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About Charlie

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  1. Well, that's not the only difference. If you have them both in hand, it's pretty obvious that a Rolex is a higher quality of watch. At three times the price, it's no surprise that a Submariner has better fit and finish than a Black Bay; it's not like you're actually paying more for just a different movement. But that doesn't stop Tudors from being great watches in their own right.
  2. Quality-wise, they're both excellent. Most modern Tudors are fairly thick though, compared to most (if not all) Rolex models. If you have tiny wrists like me, Rolex is the brand to go for
  3. Always use #RolexWrist on Instagram to share your beautiful Rolex with larger audience. :)
  4. Hi all just a point for discussion. I often read that some people agonize over picking up a sub as it is too "common". While I can appreciate there are many folks who want wear something that is "rare" or not" ubiquitous" I wonder if some are focused to much on these forums and not the world around them. I guess if you live in Hong Kong or work in finance in Manhattan you will see a lot of submariners or other popular models. My experience has been different. I work as a senior executive in a large corporation and travel North America extensively. I work with a lot of people who own some very nice watches and spend a lot of time in first class lounges in airports. Bottom line I see a lot of nice watches. I have been keeping track and in the last year I have only seen two subs and both were the date version. I have a114060 and have yet to see one in the wild. This is not scientific of course and I am just sharing my experience, however I do think there is some truth that amongst WIS or Rolex supporters the sub is popular, or common or whatever, but in the wider world a sub or any Rolex strapped to your wrist is not really that common. Thoughts?
  5. Awesome info on the movement. This is what I have been looking for!
  6. I personally think your arms are too big to wear a 36mm watch.
  7. A GMT II cannot be from the 1960s I'm afraid....
  8. Your black dialed Milgauss has been discontinued. Personally, I would keep it and start saving for either a 14060M or a Polar 16570. Never sell a SS Rolex, only add........
  9. You bought the best one!!! If only I had the wrists to get a 5002 (it's too big on mine
  10. Welcome to the forums! beautiful watch, but poor value for money in my view given the movement. Have a look at the Glashutte Original Senator Sixties/Seveties chronograph and JLC... If a manufacture movement doesn't matter to you, it's a great looking piece so buy away...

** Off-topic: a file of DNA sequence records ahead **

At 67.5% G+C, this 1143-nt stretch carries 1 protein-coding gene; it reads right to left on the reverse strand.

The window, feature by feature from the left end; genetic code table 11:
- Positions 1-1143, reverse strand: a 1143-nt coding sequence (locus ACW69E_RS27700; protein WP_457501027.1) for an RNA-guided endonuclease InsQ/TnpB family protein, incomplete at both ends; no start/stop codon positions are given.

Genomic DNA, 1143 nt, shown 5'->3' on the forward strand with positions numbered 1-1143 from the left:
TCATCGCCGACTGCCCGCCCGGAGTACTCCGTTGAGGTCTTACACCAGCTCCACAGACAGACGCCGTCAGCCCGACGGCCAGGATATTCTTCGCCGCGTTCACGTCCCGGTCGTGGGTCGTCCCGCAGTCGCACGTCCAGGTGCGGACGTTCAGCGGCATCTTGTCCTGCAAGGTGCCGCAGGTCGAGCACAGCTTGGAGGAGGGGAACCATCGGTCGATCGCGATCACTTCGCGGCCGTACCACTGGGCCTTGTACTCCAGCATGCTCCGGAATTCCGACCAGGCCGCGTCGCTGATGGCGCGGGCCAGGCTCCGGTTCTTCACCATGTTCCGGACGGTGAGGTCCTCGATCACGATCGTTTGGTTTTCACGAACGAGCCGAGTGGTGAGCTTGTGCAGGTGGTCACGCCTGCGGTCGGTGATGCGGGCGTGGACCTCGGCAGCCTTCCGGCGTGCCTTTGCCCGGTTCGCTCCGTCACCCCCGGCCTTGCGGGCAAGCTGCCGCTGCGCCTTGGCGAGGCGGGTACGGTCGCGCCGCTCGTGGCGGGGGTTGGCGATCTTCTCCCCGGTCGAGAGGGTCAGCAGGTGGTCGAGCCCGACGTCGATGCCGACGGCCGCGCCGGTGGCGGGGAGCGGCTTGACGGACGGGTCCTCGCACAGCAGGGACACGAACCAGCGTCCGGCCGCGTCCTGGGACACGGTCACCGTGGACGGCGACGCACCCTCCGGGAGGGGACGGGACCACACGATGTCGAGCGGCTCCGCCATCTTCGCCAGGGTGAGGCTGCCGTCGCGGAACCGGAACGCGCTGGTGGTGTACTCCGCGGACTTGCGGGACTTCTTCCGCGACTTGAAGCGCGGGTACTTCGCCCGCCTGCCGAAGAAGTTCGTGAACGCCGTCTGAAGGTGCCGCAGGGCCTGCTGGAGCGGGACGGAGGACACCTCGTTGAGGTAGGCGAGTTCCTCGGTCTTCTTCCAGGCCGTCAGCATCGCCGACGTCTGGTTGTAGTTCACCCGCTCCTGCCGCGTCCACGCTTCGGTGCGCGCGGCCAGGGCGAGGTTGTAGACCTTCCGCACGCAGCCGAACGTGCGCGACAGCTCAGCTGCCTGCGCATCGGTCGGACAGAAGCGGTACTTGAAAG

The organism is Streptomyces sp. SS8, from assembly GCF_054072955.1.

11. Charlie

    XVI Bracelet Help

    I'm considering a Mark XVI purchase on a strap however, I would like locate a new or used bracelet. Any direction to either would be appreciated, thanks!
  12. I happen to like the contradiction of the classic chrono styling matched with a sporty strap. Just not sure of the size. Actually, I don't think the dial is too big, but the lugs are quite long. No doubt the Aquanaut is a nice choice too.
  13. I think that Seiko uses dials of a similar dimension, but that the date windows don't line up with the Vostok date wheel. Still, a no-date dial could work, once you remove the dial feet and attach it with dial dots or a similar adhesive.
  14. All ST19s are made at Sea-Gull's Tianjin factory. I'm not aware of any 3rd party assembly of those movements in China, but there is (was?) at least one Swiss movement assembler using the ST1940 (auto-winding) and at least one haute horologie maker who tried passing off ST1901s as built from NOS Swiss Venus ebauches. Some 3133s have been assembled in Europe but I'm not sure if that happens currently. Comparing the two in use I would say that the ST19 feels significantly more pleasant overall, particularly in the operation of the chronograph functions (column-wheel operated), and it lacks the 3133's rather troublesome calendar gear. One the other hand, aside from the fragile date, the 3133 has a towering reputation for reliability whereas the ST19 has been somewhat patchy as production volume has grown, particularly in the more affordable non-Sea-Gull watches. Both movements feature old-school horizontal-clutch chronograph functions which are fully-adjustable, so if it doesn't feel right it can always be improved on, unlike the ETA 7750 which is held together with bits of wire and needs professional intervention for the most minor complaints.
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